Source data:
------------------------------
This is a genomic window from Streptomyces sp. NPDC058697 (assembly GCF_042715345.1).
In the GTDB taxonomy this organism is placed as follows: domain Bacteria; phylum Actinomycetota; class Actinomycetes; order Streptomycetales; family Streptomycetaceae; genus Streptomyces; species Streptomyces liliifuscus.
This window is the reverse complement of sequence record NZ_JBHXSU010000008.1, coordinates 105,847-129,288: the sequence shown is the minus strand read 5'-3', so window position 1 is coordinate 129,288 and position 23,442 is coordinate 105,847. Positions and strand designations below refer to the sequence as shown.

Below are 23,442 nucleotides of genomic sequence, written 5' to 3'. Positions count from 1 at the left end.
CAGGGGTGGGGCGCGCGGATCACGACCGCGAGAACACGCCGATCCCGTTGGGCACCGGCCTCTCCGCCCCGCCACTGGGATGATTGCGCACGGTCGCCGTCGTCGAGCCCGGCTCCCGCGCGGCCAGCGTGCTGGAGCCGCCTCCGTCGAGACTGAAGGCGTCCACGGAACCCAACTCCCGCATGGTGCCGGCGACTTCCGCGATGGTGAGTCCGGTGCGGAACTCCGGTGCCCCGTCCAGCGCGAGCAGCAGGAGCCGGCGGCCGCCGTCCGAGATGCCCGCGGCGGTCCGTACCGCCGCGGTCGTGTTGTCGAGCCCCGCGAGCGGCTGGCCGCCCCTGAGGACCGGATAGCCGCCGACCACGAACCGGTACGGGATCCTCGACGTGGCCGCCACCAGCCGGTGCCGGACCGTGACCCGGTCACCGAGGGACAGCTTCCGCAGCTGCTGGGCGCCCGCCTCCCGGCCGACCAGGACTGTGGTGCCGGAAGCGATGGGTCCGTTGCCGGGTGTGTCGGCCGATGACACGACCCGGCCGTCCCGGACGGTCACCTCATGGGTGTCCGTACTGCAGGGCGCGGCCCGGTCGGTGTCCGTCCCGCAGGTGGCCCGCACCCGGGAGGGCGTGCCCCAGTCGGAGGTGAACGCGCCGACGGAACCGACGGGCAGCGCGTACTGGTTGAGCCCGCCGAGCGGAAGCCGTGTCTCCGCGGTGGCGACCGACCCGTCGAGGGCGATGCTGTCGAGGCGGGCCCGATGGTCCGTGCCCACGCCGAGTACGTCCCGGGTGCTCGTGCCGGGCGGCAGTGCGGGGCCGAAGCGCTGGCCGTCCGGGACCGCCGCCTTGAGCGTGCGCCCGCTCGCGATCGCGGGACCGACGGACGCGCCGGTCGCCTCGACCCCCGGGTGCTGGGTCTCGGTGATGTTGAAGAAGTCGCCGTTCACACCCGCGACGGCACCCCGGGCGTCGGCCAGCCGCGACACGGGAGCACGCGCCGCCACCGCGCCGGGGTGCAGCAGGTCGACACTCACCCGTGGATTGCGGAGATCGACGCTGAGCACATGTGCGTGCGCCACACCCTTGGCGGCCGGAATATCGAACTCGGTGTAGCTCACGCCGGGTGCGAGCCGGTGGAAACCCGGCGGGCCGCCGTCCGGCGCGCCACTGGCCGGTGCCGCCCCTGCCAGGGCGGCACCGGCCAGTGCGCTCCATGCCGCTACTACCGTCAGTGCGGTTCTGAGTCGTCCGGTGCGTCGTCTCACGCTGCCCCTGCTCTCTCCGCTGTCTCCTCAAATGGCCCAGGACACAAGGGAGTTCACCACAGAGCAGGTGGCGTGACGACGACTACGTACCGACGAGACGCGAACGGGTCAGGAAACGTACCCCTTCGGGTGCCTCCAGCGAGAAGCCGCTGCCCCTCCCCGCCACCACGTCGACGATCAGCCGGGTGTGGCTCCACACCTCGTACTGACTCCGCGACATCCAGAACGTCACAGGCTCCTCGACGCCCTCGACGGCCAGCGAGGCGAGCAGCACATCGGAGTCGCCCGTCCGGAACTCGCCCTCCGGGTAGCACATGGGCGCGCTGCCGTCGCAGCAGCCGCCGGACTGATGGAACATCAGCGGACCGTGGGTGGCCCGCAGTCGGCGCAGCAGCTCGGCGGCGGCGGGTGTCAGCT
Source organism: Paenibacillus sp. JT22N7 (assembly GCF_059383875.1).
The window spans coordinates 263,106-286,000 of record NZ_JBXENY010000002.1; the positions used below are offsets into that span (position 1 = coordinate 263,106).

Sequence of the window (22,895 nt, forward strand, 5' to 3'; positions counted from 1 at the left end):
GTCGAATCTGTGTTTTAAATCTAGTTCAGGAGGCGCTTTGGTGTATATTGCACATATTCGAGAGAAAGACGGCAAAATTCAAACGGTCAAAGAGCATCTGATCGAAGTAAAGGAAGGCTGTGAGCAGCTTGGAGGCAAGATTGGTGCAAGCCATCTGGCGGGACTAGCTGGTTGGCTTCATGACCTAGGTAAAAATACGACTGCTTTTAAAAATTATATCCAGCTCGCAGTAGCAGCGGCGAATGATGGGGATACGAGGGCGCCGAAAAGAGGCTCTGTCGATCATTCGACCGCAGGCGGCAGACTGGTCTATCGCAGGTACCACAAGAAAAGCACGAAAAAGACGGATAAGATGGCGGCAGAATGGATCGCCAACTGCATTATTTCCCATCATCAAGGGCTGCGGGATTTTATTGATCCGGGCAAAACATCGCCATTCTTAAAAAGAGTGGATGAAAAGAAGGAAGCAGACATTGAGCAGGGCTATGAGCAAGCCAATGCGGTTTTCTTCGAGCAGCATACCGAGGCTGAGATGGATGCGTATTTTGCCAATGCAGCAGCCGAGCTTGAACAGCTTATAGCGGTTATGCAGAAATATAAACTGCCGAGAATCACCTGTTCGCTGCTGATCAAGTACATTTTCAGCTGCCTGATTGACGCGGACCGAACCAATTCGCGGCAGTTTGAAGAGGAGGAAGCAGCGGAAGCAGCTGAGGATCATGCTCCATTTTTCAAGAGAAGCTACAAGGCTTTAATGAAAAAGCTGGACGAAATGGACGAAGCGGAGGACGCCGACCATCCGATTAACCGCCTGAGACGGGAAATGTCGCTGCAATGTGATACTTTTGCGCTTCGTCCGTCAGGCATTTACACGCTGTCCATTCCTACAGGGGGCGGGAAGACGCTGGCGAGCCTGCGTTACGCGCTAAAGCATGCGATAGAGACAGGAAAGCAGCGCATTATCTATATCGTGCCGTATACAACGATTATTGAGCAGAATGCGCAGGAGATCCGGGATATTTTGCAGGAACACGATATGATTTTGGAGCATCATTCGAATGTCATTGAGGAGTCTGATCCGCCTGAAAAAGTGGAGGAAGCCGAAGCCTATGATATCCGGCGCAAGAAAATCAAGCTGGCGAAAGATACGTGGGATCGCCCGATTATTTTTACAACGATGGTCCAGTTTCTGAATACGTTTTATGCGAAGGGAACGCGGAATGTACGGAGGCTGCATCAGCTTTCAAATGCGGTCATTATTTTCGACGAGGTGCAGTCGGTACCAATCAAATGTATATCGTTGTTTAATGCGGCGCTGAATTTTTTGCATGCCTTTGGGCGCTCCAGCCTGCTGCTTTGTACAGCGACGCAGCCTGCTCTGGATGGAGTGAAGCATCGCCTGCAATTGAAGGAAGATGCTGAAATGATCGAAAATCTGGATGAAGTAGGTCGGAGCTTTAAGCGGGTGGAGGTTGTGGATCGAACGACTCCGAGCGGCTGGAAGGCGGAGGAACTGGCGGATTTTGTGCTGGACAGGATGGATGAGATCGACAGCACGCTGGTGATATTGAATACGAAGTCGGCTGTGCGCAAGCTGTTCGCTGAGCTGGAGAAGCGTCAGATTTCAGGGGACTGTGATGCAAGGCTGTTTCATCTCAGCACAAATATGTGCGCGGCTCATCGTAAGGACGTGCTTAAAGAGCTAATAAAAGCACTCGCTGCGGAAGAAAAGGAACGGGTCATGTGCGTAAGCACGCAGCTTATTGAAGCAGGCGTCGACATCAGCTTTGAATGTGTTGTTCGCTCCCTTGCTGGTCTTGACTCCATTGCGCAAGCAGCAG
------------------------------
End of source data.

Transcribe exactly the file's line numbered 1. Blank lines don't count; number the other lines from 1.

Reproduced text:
This is a genomic window from Streptomyces sp. NPDC058697 (assembly GCF_042715345.1).